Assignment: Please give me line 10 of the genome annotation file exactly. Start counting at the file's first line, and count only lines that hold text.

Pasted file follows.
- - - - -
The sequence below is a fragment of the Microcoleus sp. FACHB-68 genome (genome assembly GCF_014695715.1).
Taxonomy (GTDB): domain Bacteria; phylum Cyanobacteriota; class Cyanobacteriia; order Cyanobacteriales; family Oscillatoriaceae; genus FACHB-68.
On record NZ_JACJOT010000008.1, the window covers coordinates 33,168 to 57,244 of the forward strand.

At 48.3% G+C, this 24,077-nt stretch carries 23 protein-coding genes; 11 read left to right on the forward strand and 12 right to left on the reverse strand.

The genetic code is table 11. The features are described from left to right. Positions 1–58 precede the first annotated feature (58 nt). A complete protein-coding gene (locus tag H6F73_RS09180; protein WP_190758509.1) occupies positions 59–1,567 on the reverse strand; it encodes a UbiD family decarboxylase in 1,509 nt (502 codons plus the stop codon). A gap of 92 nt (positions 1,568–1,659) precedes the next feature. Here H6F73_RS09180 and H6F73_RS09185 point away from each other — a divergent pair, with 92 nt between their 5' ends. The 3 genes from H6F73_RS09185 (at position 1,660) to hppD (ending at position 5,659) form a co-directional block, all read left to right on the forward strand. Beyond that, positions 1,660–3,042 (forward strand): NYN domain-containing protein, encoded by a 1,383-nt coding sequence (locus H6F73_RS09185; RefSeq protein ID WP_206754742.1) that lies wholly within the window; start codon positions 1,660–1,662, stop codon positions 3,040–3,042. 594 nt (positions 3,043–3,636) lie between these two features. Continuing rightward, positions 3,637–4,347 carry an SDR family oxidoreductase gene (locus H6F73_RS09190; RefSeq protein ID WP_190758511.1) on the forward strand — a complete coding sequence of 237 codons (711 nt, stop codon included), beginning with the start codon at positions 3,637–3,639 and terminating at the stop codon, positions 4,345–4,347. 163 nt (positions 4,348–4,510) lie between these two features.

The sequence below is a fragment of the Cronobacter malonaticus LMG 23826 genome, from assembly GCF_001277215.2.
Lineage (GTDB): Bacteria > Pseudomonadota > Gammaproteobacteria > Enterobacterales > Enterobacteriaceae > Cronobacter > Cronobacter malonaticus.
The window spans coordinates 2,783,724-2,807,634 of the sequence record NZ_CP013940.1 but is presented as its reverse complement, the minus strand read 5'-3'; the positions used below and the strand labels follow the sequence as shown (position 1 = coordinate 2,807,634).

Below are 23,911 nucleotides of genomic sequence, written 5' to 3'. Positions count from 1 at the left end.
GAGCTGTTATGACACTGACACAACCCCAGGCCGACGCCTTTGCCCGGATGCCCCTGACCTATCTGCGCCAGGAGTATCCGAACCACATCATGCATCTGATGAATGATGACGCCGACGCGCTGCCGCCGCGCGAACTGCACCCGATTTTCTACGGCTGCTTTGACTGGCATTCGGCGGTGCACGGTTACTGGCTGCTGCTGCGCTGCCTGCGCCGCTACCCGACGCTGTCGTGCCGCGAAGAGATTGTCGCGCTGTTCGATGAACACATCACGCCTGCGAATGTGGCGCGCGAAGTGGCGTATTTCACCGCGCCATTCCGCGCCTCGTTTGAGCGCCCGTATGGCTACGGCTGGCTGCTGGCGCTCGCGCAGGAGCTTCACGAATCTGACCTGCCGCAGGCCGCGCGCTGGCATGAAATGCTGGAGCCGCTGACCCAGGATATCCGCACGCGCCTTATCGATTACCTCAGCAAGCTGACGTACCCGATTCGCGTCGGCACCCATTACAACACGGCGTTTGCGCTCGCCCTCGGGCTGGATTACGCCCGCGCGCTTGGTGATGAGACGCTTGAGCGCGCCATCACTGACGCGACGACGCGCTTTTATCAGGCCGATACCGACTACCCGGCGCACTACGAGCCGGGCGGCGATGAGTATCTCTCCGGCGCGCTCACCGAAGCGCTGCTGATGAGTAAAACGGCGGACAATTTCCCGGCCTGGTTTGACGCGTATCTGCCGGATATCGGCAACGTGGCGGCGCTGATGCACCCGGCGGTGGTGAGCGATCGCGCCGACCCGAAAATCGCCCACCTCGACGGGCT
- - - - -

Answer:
GAGCTGTTATGACACTGACACAACCCCAGGCCGACGCCTTTGCCCGGATGCCCCTGACCTATCTGCGCCAGGAGTATCCGAACCACATCATGCATCTGATGAATGATGACGCCGACGCGCTGCCGCCGCGCGAACTGCACCCGATTTTCTACGGCTGCTTTGACTGGCATTCGGCGGTGCACGGTTACTGGCTGCTGCTGCGCTGCCTGCGCCGCTACCCGACGCTGTCGTGCCGCGAAGAGATTGTCGCGCTGTTCGATGAACACATCACGCCTGCGAATGTGGCGCGCGAAGTGGCGTATTTCACCGCGCCATTCCGCGCCTCGTTTGAGCGCCCGTATGGCTACGGCTGGCTGCTGGCGCTCGCGCAGGAGCTTCACGAATCTGACCTGCCGCAGGCCGCGCGCTGGCATGAAATGCTGGAGCCGCTGACCCAGGATATCCGCACGCGCCTTATCGATTACCTCAGCAAGCTGACGTACCCGATTCGCGTCGGCACCCATTACAACACGGCGTTTGCGCTCGCCCTCGGGCTGGATTACGCCCGCGCGCTTGGTGATGAGACGCTTGAGCGCGCCATCACTGACGCGACGACGCGCTTTTATCAGGCCGATACCGACTACCCGGCGCACTACGAGCCGGGCGGCGATGAGTATCTCTCCGGCGCGCTCACCGAAGCGCTGCTGATGAGTAAAACGGCGGACAATTTCCCGGCCTGGTTTGACGCGTATCTGCCGGATATCGGCAACGTGGCGGCGCTGATGCACCCGGCGGTGGTGAGCGATCGCGCCGACCCGAAAATCGCCCACCTCGACGGGCT